Seth Levin and Meagan Ayer created these charts based on Clyde Pharr's Homeric Greek: A Book for Beginners (Boston: D.C. Heath, 1920). Since they have a pedagogical rather than descriptive-grammatical purpose, they sometimes include, to complete a paradigm, forms that do not in fact occur in Homeric Greek. Lemma searches in Perseus under Philologic can clarfy what forms are actually found in the Homeric poems (and how commonly).
Superlatives (as ἄριστος, η, ον), participles in ος, η, ον, and all words that have these three endings in the nominative singular are similarly declined.
The feminine of adjectives of the first and second declensions regularly ends in -η, and is declined as above; a few end in the -α, as δῖος -α, -ον, and are declined as θάλασσα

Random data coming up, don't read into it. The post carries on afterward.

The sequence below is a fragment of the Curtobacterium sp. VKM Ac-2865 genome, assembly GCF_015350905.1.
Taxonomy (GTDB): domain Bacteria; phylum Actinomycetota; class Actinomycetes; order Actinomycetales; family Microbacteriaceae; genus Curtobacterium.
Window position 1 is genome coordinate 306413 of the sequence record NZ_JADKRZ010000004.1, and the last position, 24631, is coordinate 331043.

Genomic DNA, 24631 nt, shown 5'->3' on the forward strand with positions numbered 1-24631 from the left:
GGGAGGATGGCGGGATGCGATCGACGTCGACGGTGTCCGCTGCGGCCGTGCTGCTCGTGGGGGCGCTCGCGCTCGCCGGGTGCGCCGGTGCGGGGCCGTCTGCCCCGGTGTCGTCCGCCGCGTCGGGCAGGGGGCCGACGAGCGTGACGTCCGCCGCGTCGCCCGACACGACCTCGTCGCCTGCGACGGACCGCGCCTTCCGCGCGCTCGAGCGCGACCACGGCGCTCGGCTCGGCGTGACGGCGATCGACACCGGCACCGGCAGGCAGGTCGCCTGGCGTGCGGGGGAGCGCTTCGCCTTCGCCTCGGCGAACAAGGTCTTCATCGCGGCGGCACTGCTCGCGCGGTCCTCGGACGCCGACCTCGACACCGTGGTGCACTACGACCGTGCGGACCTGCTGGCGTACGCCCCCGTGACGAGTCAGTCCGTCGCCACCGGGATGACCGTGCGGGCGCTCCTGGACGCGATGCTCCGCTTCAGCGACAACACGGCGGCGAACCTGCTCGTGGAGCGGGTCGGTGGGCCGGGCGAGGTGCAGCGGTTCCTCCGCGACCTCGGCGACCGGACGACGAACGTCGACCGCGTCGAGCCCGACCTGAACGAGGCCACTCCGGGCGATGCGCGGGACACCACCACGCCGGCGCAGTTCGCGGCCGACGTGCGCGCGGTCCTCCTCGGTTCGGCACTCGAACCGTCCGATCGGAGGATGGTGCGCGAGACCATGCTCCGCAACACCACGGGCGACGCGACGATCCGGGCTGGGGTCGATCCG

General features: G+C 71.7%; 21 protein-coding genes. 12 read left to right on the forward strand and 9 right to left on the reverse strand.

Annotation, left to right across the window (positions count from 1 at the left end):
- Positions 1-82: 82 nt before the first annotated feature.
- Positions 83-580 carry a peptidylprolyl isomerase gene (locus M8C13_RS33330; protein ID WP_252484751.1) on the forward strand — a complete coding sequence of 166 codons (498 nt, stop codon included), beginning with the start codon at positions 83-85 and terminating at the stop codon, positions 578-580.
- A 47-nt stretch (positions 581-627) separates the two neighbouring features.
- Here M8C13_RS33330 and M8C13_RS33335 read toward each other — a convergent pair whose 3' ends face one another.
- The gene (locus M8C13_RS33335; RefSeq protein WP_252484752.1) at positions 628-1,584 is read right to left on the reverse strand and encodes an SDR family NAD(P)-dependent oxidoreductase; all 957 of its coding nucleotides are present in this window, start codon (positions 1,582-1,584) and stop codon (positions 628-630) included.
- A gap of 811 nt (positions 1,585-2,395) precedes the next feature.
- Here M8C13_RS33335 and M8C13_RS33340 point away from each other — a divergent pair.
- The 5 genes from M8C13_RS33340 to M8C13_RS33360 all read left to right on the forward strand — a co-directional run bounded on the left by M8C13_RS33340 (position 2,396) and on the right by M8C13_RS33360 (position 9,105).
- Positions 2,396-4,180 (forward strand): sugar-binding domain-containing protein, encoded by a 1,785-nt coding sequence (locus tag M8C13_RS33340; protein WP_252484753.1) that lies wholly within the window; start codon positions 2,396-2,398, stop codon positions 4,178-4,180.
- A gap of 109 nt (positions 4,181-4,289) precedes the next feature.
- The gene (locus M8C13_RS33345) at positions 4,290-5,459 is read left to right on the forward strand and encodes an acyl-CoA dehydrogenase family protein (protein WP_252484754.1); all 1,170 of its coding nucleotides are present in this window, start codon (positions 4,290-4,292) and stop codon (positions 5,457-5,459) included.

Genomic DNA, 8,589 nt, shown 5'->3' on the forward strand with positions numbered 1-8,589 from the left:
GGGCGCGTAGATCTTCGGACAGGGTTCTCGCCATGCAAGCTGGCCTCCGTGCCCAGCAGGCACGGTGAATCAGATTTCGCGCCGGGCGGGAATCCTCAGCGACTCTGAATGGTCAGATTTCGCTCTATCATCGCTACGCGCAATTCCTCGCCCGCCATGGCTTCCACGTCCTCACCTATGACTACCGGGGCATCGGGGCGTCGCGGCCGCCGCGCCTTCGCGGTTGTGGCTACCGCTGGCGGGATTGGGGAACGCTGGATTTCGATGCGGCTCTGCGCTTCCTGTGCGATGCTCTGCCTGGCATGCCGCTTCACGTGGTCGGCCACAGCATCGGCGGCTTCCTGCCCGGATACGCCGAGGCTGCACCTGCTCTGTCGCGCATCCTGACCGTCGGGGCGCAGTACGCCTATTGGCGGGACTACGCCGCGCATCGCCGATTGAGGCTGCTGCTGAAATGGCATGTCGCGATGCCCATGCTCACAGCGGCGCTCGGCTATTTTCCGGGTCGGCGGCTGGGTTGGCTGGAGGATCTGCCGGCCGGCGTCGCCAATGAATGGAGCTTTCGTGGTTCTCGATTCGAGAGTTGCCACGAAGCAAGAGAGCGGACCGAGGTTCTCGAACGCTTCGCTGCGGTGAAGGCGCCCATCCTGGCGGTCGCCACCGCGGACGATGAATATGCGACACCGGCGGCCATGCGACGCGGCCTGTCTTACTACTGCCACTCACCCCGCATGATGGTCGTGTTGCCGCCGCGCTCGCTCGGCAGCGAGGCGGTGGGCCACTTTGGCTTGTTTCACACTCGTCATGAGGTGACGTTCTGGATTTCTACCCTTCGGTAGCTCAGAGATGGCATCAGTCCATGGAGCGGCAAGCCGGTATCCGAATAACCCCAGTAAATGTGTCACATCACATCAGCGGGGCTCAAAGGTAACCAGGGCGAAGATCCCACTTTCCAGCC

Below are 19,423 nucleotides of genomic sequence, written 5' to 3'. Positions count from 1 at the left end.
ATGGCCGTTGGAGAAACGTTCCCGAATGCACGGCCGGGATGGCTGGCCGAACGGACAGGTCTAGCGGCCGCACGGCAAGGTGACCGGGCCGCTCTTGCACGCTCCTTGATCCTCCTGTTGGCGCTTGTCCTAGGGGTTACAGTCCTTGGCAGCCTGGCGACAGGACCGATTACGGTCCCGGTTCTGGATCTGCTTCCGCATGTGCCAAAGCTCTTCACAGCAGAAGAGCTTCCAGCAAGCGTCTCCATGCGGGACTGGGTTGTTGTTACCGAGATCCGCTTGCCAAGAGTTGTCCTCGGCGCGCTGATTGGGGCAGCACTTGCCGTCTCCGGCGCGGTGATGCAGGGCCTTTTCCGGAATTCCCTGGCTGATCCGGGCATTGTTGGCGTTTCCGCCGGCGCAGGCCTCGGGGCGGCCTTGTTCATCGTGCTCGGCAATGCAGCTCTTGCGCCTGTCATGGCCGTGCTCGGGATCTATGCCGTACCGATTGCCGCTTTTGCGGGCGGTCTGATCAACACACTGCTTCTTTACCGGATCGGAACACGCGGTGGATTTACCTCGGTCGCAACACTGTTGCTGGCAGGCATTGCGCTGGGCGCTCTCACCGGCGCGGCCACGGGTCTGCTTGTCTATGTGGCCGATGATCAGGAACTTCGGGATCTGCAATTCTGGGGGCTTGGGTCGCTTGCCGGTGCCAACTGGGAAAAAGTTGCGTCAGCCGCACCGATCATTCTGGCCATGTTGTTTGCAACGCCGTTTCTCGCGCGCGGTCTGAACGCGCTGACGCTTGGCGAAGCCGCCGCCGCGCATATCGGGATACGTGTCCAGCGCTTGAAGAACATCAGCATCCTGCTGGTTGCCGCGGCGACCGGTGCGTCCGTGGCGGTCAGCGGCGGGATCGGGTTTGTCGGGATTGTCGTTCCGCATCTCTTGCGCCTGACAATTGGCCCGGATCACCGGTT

Adjectives of the second declension have only two endings (ος, ον), of which the first is both masculine and feminine, the second neuter. Most of these adjectives are compounds.
The masculine form of many adjectives is often used for both masculine and feminine, even in the case of those which have separate forms for the feminine.
Adjectives of the first and third declensions have a separate form for the feminine, which is declined like a noun in -α (θάλασσα) of the first declension.